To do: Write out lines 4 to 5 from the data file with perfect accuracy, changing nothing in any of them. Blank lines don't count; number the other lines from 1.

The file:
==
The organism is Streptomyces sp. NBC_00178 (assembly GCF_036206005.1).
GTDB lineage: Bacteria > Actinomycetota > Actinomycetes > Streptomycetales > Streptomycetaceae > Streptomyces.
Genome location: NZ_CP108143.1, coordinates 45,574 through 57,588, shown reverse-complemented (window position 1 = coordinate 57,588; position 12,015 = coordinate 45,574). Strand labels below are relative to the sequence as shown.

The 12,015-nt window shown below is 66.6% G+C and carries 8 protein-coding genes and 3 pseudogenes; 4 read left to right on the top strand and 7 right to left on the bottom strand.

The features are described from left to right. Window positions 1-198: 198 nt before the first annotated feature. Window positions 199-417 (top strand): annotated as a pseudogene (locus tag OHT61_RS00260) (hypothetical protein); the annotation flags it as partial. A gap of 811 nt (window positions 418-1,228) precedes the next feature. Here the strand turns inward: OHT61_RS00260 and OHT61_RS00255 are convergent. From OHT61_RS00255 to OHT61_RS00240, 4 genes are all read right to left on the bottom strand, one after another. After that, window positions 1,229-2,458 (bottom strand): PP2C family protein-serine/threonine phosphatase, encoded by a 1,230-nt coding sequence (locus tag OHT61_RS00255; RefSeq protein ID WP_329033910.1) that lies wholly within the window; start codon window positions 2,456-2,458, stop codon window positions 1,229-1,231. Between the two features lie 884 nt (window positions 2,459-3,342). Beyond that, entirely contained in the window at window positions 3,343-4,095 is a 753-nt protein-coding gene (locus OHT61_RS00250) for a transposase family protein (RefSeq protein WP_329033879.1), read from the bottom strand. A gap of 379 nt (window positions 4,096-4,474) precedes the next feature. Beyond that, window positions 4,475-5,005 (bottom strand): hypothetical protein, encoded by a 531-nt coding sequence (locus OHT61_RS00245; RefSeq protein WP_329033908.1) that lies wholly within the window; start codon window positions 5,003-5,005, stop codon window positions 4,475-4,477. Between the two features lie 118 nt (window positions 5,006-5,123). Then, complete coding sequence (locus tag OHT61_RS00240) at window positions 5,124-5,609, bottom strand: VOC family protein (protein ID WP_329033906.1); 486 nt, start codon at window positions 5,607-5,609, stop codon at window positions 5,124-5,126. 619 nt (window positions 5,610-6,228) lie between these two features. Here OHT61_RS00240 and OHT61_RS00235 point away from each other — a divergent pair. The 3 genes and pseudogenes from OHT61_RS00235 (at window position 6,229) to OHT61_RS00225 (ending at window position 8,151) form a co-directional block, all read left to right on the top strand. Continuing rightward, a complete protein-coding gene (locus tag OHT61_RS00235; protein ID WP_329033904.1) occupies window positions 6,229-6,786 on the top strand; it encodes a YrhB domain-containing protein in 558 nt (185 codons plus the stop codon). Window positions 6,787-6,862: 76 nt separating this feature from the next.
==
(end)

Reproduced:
The 12,015-nt window shown below is 66.6% G+C and carries 8 protein-coding genes and 3 pseudogenes; 4 read left to right on the top strand and 7 right to left on the bottom strand.

The features are described from left to right. Window positions 1-198: 198 nt before the first annotated feature. Window positions 199-417 (top strand): annotated as a pseudogene (locus tag OHT61_RS00260) (hypothetical protein); the annotation flags it as partial. A gap of 811 nt (window positions 418-1,228) precedes the next feature. Here the strand turns inward: OHT61_RS00260 and OHT61_RS00255 are convergent. From OHT61_RS00255 to OHT61_RS00240, 4 genes are all read right to left on the bottom strand, one after another. After that, window positions 1,229-2,458 (bottom strand): PP2C family protein-serine/threonine phosphatase, encoded by a 1,230-nt coding sequence (locus tag OHT61_RS00255; RefSeq protein ID WP_329033910.1) that lies wholly within the window; start codon window positions 2,456-2,458, stop codon window positions 1,229-1,231. Between the two features lie 884 nt (window positions 2,459-3,342). Beyond that, entirely contained in the window at window positions 3,343-4,095 is a 753-nt protein-coding gene (locus OHT61_RS00250) for a transposase family protein (RefSeq protein WP_329033879.1), read from the bottom strand. A gap of 379 nt (window positions 4,096-4,474) precedes the next feature. Beyond that, window positions 4,475-5,005 (bottom strand): hypothetical protein, encoded by a 531-nt coding sequence (locus OHT61_RS00245; RefSeq protein WP_329033908.1) that lies wholly within the window; start codon window positions 5,003-5,005, stop codon window positions 4,475-4,477. Between the two features lie 118 nt (window positions 5,006-5,123). Then, complete coding sequence (locus tag OHT61_RS00240) at window positions 5,124-5,609, bottom strand: VOC family protein (protein ID WP_329033906.1); 486 nt, start codon at window positions 5,607-5,609, stop codon at window positions 5,124-5,126. 619 nt (window positions 5,610-6,228) lie between these two features. Here OHT61_RS00240 and OHT61_RS00235 point away from each other — a divergent pair. The 3 genes and pseudogenes from OHT61_RS00235 (at window position 6,229) to OHT61_RS00225 (ending at window position 8,151) form a co-directional block, all read left to right on the top strand. Continuing rightward, a complete protein-coding gene (locus tag OHT61_RS00235; protein ID WP_329033904.1) occupies window positions 6,229-6,786 on the top strand; it encodes a YrhB domain-containing protein in 558 nt (185 codons plus the stop codon). Window positions 6,787-6,862: 76 nt separating this feature from the next.